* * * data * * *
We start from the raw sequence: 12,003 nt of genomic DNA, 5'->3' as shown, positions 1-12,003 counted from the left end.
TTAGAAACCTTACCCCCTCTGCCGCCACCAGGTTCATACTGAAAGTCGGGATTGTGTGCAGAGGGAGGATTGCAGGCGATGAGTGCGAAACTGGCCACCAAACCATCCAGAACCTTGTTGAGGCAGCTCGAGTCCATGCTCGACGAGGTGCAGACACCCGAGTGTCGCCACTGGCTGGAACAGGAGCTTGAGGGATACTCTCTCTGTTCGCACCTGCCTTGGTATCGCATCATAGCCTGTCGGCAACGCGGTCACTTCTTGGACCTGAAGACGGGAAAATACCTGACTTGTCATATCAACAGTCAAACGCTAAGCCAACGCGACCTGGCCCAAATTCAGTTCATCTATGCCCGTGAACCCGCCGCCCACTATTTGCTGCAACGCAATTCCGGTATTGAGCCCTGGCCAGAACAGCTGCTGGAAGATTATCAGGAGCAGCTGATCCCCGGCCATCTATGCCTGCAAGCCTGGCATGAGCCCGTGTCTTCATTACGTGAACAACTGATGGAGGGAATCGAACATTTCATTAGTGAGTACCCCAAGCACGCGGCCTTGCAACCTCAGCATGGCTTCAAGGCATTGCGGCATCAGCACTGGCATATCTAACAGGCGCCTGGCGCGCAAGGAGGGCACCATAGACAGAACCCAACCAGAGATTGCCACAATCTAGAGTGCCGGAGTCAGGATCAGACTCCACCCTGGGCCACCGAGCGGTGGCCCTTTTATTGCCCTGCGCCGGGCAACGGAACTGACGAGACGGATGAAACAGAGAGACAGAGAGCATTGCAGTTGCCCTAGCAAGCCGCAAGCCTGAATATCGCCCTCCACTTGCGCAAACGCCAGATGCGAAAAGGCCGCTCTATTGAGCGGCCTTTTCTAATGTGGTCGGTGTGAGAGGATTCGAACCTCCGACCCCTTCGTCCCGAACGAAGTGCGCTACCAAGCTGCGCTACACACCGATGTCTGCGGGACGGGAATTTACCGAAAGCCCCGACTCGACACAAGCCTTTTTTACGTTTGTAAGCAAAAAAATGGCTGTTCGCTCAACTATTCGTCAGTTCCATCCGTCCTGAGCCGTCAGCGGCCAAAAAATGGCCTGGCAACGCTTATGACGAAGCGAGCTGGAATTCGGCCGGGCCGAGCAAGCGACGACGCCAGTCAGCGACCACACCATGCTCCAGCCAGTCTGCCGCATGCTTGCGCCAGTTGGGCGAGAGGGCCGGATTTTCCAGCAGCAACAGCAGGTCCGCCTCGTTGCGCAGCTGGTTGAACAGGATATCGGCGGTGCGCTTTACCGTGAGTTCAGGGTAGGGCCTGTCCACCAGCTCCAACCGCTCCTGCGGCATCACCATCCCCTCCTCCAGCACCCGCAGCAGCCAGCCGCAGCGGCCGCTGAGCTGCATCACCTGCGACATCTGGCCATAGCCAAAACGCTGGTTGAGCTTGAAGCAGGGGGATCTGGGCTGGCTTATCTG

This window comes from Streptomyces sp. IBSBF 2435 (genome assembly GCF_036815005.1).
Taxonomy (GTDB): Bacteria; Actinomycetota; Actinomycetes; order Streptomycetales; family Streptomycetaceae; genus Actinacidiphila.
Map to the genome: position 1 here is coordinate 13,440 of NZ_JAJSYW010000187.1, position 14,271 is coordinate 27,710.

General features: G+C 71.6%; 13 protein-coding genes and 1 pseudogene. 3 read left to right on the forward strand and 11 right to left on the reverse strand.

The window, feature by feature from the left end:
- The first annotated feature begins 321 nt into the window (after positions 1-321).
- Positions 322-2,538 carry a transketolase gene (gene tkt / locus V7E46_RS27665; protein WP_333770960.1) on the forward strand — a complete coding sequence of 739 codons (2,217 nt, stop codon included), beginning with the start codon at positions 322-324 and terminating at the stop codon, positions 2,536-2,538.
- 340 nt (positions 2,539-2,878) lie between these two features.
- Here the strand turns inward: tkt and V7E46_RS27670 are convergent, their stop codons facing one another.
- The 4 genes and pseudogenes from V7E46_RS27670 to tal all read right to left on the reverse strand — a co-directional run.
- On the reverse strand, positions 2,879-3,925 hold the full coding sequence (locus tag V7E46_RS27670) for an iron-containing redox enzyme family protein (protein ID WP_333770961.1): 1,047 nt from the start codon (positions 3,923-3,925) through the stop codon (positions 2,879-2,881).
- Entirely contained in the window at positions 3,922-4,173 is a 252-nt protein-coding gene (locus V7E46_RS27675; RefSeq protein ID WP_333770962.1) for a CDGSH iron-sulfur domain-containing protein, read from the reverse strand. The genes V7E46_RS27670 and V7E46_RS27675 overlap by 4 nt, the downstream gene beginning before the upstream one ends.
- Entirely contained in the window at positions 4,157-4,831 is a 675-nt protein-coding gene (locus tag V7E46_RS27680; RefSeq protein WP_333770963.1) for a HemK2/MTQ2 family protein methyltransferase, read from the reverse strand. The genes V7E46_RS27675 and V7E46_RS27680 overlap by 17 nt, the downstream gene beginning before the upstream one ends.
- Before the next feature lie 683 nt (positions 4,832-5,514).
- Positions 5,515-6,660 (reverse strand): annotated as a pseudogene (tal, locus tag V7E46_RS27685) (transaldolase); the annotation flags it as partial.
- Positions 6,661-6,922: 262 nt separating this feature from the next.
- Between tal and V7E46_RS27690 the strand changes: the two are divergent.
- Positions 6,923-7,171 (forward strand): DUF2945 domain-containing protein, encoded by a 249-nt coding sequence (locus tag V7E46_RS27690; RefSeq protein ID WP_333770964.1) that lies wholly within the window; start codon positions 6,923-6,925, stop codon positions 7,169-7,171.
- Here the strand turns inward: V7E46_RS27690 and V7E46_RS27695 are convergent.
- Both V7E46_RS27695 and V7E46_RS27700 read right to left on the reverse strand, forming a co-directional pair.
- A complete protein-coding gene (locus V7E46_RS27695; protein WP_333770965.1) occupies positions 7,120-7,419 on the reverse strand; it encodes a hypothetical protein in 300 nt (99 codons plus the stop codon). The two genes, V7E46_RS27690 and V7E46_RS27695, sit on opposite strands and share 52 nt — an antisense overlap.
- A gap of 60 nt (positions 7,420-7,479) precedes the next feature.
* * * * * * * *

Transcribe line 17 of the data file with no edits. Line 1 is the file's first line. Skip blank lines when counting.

- Positions 5,515-6,660 (reverse strand): annotated as a pseudogene (tal, locus tag V7E46_RS27685) (transaldolase); the annotation flags it as partial.